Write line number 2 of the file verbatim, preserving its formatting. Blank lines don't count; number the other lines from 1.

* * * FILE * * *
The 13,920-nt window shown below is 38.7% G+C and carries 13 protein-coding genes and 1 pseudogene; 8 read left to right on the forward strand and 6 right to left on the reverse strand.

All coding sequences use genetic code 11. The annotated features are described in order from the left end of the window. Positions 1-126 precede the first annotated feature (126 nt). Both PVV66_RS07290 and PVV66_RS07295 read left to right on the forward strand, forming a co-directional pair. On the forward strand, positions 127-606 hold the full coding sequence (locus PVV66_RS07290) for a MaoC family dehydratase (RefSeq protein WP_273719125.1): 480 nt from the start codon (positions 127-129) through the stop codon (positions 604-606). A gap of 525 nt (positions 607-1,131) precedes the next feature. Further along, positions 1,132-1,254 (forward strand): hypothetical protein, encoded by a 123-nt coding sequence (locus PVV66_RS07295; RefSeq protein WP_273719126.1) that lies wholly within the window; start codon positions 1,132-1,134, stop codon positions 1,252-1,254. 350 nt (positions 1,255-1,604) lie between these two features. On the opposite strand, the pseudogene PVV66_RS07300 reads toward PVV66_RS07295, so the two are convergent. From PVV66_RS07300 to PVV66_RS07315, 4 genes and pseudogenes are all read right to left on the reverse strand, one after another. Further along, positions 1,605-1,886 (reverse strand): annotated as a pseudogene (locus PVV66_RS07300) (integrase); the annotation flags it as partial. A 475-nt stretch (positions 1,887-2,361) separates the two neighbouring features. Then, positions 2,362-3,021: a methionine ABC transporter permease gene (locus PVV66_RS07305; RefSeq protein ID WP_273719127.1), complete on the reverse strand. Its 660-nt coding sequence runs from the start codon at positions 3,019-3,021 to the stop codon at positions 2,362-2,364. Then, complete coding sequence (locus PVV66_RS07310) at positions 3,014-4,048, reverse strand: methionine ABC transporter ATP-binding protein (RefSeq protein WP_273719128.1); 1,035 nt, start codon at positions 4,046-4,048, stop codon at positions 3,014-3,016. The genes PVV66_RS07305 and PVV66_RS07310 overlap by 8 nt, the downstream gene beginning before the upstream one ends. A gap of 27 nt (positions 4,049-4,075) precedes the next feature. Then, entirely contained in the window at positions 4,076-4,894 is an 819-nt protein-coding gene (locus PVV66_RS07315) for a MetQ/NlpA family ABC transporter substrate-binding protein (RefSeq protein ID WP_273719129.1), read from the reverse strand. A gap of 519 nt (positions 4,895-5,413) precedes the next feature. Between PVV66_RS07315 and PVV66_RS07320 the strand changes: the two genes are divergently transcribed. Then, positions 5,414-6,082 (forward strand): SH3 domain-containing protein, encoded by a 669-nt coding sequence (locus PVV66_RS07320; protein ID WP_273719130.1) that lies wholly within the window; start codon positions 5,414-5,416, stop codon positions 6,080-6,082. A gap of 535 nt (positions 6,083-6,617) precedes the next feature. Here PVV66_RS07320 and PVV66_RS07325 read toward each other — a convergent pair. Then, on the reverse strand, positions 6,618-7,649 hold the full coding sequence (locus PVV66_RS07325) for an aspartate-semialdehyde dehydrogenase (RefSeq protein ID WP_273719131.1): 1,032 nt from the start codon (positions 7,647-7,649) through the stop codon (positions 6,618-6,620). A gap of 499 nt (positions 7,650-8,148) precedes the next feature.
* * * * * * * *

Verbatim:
All coding sequences use genetic code 11. The annotated features are described in order from the left end of the window. Positions 1-126 precede the first annotated feature (126 nt). Both PVV66_RS07290 and PVV66_RS07295 read left to right on the forward strand, forming a co-directional pair. On the forward strand, positions 127-606 hold the full coding sequence (locus PVV66_RS07290) for a MaoC family dehydratase (RefSeq protein WP_273719125.1): 480 nt from the start codon (positions 127-129) through the stop codon (positions 604-606). A gap of 525 nt (positions 607-1,131) precedes the next feature. Further along, positions 1,132-1,254 (forward strand): hypothetical protein, encoded by a 123-nt coding sequence (locus PVV66_RS07295; RefSeq protein WP_273719126.1) that lies wholly within the window; start codon positions 1,132-1,134, stop codon positions 1,252-1,254. 350 nt (positions 1,255-1,604) lie between these two features. On the opposite strand, the pseudogene PVV66_RS07300 reads toward PVV66_RS07295, so the two are convergent. From PVV66_RS07300 to PVV66_RS07315, 4 genes and pseudogenes are all read right to left on the reverse strand, one after another. Further along, positions 1,605-1,886 (reverse strand): annotated as a pseudogene (locus PVV66_RS07300) (integrase); the annotation flags it as partial. A 475-nt stretch (positions 1,887-2,361) separates the two neighbouring features. Then, positions 2,362-3,021: a methionine ABC transporter permease gene (locus PVV66_RS07305; RefSeq protein ID WP_273719127.1), complete on the reverse strand. Its 660-nt coding sequence runs from the start codon at positions 3,019-3,021 to the stop codon at positions 2,362-2,364. Then, complete coding sequence (locus PVV66_RS07310) at positions 3,014-4,048, reverse strand: methionine ABC transporter ATP-binding protein (RefSeq protein WP_273719128.1); 1,035 nt, start codon at positions 4,046-4,048, stop codon at positions 3,014-3,016. The genes PVV66_RS07305 and PVV66_RS07310 overlap by 8 nt, the downstream gene beginning before the upstream one ends. A gap of 27 nt (positions 4,049-4,075) precedes the next feature. Then, entirely contained in the window at positions 4,076-4,894 is an 819-nt protein-coding gene (locus PVV66_RS07315) for a MetQ/NlpA family ABC transporter substrate-binding protein (RefSeq protein ID WP_273719129.1), read from the reverse strand. A gap of 519 nt (positions 4,895-5,413) precedes the next feature. Between PVV66_RS07315 and PVV66_RS07320 the strand changes: the two genes are divergently transcribed. Then, positions 5,414-6,082 (forward strand): SH3 domain-containing protein, encoded by a 669-nt coding sequence (locus PVV66_RS07320; protein ID WP_273719130.1) that lies wholly within the window; start codon positions 5,414-5,416, stop codon positions 6,080-6,082. A gap of 535 nt (positions 6,083-6,617) precedes the next feature. Here PVV66_RS07320 and PVV66_RS07325 read toward each other — a convergent pair. Then, on the reverse strand, positions 6,618-7,649 hold the full coding sequence (locus PVV66_RS07325) for an aspartate-semialdehyde dehydrogenase (RefSeq protein ID WP_273719131.1): 1,032 nt from the start codon (positions 7,647-7,649) through the stop codon (positions 6,618-6,620). A gap of 499 nt (positions 7,650-8,148) precedes the next feature.